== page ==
Career-peak stars also furthered their own legends, none more so than Taylor Swift. The pop star made history at the 2024 GRAMMYs, claiming the record for most Album Of The Year wins by a single artist. The historic moment also marked another icon's return, as Celine Dion made an ovation-prompting surprise appearance to present the award. (Earlier in the night, Swift also won Best Pop Vocal Album for Midnights, announcing a new album in her acceptance speech. To date, Swift has 14 GRAMMYs and 52 nominations.)

24-time GRAMMY winner Jay-Z expanded his dominance by taking home the Dr. Dre Global Impact Award, which he accepted alongside daughter Blue Ivy. And just before Miley Cyrus took the stage to perform "Flowers," the smash single helped the pop star earn her first-ever GRAMMY, which also later nabbed Record Of The Year.

Alongside the longtime and current legends, brand-new talents emerged as well. Victoria Monét took home two GRAMMYs before triumphing in the Best New Artist category, delivering a tearful speech in which she looked back on 15 years working her way up through the industry. Last year's Best New Artist winner, Samara Joy, continued to show her promise in the jazz world, as she won Best Jazz Performance for "Tight"; she's now 3 for 3, after also taking home Best Jazz Vocal Album for Linger Awhile last year.

First-time nominee Tyla became a first-time winner — and surprised everyone, including herself — when the South African starlet won the first-ever Best African Music Performance GRAMMY for her hit "Water." boygenius, Karol G and Lainey Wilson were among the many other first-time GRAMMY winners that capped off major years with a golden gramophone (or three, in boygenius' case).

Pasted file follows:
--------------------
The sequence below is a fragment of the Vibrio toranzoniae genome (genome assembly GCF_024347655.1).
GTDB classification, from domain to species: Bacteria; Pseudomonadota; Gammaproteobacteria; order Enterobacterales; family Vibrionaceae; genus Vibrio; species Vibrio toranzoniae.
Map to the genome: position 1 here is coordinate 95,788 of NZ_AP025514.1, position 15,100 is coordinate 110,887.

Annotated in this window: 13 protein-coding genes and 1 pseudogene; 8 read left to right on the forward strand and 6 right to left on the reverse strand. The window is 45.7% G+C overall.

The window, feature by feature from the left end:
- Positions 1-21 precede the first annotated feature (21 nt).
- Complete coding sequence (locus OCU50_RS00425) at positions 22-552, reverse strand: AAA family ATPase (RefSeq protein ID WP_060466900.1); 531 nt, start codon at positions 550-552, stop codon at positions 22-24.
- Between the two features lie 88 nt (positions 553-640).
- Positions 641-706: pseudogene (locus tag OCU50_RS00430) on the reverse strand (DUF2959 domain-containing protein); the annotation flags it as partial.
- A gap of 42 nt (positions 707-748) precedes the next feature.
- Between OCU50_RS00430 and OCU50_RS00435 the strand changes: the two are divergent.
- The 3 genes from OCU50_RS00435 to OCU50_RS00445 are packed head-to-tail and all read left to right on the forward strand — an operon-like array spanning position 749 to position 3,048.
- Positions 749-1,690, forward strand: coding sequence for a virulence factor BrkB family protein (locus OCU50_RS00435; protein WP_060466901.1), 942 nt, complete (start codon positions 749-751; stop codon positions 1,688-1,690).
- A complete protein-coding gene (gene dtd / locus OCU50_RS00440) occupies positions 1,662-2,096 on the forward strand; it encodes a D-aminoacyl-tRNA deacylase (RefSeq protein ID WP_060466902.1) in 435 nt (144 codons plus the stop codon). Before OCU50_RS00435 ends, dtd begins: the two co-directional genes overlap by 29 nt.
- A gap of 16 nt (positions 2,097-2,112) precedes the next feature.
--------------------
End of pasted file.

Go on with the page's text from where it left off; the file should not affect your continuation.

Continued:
All throughout GRAMMY Week 2024, rising and emerging artists were even more of a theme in the lead-up to the show. GRAMMY House 2024 hosted performances from future stars, including Teezo Touchdown and Tiana Major9 at the Beats and Blooms Emerging Artist Showcase and Blaqbonez and Romy at the #GRAMMYsNextGen Party.

Gatherings such as A Celebration of Women in the Mix, Academy Proud: Celebrating LGBTQIA+ Voices, and the Growing Wild Independent Music Community Panel showcased traditionally marginalized voices and communities, while Halle Bailey delivered a GRAMMY U Masterclass for aspiring artists. And Clive Davis hosted his Pre-2024 GRAMMYs Gala, where stars new and old mingled ahead of the main event. 

From established, veteran artists to aspiring up-and-comers, the 2024 GRAMMYs were a night of gold and glory that honored the breadth of talent and creativity throughout the music industry, perfectly exemplifying the Recording Academy's goal to "honor music's past while investing in its future." If this year's proceedings were any indication, the future of the music industry is bright indeed. 

10 Must-See Moments From The 2024 GRAMMYs: Taylor Swift Makes History, Billy Joel & Tracy Chapman Return, Boygenius Manifest Childhood Dreams

Overheard Backstage At The 2024 GRAMMYs: What Jack Antonoff, Laufey & Other GRAMMY Winners Said